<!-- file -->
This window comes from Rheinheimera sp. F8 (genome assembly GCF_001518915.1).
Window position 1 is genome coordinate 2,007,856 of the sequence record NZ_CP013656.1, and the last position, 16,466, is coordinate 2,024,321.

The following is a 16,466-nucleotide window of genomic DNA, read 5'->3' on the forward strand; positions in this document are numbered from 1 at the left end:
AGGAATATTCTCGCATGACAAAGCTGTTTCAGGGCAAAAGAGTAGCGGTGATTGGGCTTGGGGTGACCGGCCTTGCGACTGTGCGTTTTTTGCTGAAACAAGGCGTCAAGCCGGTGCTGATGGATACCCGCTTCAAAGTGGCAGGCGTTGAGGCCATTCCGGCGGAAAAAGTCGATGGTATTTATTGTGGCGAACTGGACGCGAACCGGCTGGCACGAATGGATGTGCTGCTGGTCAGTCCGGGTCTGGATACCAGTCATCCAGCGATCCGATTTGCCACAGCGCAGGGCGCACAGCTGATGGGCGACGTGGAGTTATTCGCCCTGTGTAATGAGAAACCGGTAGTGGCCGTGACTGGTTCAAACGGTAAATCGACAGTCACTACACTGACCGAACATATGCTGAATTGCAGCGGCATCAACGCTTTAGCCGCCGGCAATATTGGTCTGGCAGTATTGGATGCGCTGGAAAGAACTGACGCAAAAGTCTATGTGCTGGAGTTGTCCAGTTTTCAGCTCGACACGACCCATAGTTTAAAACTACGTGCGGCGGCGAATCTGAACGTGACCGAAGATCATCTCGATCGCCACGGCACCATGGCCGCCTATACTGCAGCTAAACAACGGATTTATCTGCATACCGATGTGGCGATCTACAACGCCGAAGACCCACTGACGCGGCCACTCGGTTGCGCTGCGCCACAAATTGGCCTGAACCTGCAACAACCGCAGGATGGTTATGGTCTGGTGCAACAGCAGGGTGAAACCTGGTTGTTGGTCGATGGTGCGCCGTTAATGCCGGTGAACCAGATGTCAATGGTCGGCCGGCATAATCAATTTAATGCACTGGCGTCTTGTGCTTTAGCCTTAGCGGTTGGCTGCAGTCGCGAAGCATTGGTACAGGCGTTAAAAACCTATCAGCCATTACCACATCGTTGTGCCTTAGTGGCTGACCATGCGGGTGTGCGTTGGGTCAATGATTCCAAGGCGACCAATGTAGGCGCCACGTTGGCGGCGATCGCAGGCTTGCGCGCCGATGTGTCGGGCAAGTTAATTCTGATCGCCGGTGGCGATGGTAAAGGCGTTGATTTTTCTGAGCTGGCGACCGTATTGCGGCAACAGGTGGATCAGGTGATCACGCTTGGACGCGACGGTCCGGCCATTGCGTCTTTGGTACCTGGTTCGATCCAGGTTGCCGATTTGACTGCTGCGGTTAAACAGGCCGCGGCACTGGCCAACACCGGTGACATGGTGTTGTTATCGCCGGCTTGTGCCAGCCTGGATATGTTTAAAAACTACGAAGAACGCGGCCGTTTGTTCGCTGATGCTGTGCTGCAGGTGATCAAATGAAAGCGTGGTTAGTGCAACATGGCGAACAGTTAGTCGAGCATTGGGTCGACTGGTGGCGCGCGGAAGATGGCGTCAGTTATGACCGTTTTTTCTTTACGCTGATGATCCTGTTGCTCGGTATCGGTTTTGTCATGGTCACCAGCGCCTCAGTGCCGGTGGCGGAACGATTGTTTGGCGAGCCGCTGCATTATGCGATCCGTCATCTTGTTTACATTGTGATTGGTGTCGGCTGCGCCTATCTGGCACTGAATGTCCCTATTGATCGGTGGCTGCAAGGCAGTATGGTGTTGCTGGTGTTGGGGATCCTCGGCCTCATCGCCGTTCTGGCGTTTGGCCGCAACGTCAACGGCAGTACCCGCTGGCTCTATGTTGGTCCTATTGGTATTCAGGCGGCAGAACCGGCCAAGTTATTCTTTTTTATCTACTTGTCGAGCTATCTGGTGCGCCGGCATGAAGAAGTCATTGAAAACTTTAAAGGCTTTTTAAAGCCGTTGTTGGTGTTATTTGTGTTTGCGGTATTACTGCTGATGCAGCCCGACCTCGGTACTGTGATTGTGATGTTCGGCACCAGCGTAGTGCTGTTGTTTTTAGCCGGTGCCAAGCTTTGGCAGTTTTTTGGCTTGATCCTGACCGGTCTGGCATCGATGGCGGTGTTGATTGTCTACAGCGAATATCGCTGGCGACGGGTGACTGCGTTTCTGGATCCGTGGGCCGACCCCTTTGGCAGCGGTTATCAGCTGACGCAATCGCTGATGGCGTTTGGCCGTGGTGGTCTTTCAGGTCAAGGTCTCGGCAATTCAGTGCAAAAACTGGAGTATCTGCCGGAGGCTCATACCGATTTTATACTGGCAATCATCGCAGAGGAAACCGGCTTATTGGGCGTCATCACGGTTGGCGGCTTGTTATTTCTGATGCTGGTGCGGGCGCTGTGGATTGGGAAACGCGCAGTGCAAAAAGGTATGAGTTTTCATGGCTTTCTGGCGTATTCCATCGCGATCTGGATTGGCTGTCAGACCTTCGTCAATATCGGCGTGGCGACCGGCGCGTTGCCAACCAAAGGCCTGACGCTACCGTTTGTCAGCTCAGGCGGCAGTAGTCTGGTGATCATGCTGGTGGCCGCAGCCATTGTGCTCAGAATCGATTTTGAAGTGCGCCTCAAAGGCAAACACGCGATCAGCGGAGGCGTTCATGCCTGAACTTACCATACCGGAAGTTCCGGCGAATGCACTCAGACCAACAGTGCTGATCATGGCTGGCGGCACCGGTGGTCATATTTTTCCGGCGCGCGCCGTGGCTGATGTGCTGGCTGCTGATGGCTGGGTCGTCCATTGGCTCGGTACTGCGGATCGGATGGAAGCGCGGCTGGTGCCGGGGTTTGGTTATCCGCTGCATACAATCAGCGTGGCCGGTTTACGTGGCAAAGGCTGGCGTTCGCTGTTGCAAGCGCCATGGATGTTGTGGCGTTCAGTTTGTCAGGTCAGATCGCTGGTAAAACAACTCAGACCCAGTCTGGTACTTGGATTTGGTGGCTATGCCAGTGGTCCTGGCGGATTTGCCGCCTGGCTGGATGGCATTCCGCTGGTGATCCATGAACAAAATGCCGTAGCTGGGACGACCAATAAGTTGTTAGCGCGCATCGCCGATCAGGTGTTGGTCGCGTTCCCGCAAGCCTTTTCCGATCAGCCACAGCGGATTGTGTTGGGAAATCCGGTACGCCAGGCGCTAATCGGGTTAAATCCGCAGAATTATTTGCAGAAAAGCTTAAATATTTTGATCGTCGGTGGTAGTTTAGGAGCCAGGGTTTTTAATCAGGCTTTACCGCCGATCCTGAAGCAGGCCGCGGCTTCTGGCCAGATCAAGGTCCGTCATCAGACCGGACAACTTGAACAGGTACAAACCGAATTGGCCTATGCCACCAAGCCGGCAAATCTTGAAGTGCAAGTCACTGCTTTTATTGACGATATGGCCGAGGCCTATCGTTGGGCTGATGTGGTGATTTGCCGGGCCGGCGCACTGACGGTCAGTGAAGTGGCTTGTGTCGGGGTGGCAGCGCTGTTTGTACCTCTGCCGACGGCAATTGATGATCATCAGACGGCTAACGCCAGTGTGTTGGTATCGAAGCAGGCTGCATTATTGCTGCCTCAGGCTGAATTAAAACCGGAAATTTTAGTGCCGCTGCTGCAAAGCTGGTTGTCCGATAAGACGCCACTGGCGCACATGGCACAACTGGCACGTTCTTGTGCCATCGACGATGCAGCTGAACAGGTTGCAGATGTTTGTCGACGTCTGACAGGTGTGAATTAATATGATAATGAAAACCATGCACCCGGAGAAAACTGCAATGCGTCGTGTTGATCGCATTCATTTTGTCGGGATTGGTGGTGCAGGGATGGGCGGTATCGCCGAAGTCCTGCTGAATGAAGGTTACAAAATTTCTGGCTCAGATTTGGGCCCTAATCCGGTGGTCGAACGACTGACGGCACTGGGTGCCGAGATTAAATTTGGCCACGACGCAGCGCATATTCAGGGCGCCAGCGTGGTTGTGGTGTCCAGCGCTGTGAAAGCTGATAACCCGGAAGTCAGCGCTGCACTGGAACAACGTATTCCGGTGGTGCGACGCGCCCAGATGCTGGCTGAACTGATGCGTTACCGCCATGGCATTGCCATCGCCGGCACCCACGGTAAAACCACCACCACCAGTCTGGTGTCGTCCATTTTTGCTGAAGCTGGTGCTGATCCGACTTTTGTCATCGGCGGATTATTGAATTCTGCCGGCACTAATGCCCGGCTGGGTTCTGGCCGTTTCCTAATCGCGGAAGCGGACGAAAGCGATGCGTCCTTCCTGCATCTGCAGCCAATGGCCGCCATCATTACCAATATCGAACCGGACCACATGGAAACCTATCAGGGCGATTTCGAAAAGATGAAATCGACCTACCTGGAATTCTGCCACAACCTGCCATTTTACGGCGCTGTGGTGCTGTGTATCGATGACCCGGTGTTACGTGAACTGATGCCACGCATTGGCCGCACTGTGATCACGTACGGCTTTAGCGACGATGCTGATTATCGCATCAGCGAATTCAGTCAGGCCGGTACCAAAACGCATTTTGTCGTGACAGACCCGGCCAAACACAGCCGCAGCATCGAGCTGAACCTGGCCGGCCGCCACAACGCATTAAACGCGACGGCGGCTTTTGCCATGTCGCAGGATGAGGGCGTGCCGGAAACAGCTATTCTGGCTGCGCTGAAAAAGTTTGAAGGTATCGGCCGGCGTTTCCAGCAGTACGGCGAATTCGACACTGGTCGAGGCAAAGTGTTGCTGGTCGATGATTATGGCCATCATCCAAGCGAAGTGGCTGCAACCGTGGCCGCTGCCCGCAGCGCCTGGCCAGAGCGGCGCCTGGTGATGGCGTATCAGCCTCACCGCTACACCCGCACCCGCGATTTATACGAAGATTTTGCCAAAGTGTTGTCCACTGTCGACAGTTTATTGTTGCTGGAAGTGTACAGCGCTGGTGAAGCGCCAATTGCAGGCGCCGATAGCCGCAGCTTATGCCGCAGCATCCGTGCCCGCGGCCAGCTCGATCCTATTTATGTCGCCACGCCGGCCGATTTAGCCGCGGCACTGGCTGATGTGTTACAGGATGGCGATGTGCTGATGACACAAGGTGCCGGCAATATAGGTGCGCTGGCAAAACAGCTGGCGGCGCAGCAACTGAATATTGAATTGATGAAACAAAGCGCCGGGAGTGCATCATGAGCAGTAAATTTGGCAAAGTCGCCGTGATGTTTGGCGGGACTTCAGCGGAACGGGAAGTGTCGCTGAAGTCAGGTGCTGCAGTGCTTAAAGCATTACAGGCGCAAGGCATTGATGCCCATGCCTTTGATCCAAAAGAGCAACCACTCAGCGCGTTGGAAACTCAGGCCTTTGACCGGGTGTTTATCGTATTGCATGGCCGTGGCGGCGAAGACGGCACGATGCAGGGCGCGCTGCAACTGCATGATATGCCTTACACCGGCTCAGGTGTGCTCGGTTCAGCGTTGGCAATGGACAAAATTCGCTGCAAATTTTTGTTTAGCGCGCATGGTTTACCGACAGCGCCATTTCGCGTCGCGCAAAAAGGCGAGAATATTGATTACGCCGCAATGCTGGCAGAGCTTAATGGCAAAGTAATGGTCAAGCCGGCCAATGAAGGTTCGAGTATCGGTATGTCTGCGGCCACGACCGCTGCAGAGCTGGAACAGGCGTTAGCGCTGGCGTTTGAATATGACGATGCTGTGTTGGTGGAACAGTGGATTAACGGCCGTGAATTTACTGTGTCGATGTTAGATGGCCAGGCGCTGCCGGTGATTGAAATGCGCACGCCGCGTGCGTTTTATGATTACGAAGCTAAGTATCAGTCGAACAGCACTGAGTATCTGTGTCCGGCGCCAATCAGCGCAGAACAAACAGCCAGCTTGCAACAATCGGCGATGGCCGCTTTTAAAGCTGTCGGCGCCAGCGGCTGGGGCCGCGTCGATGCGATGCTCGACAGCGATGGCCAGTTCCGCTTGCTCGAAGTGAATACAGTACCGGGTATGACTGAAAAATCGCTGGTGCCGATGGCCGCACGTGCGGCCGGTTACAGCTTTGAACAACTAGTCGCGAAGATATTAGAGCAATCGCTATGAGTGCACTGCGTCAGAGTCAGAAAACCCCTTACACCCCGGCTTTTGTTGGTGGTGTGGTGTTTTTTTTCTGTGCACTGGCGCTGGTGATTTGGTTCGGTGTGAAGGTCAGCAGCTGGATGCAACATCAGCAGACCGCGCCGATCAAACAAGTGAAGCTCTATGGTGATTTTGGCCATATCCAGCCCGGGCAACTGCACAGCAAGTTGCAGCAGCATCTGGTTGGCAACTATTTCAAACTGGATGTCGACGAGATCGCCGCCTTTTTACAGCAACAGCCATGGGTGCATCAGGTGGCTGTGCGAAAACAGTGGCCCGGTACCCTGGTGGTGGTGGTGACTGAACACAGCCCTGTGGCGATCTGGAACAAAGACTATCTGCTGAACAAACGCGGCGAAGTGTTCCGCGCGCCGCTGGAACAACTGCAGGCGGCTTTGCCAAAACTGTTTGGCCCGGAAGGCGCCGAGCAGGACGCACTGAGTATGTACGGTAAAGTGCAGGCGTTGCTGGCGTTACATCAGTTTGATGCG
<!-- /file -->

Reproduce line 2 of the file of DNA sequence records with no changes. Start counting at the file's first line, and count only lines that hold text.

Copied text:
Window position 1 is genome coordinate 2,007,856 of the sequence record NZ_CP013656.1, and the last position, 16,466, is coordinate 2,024,321.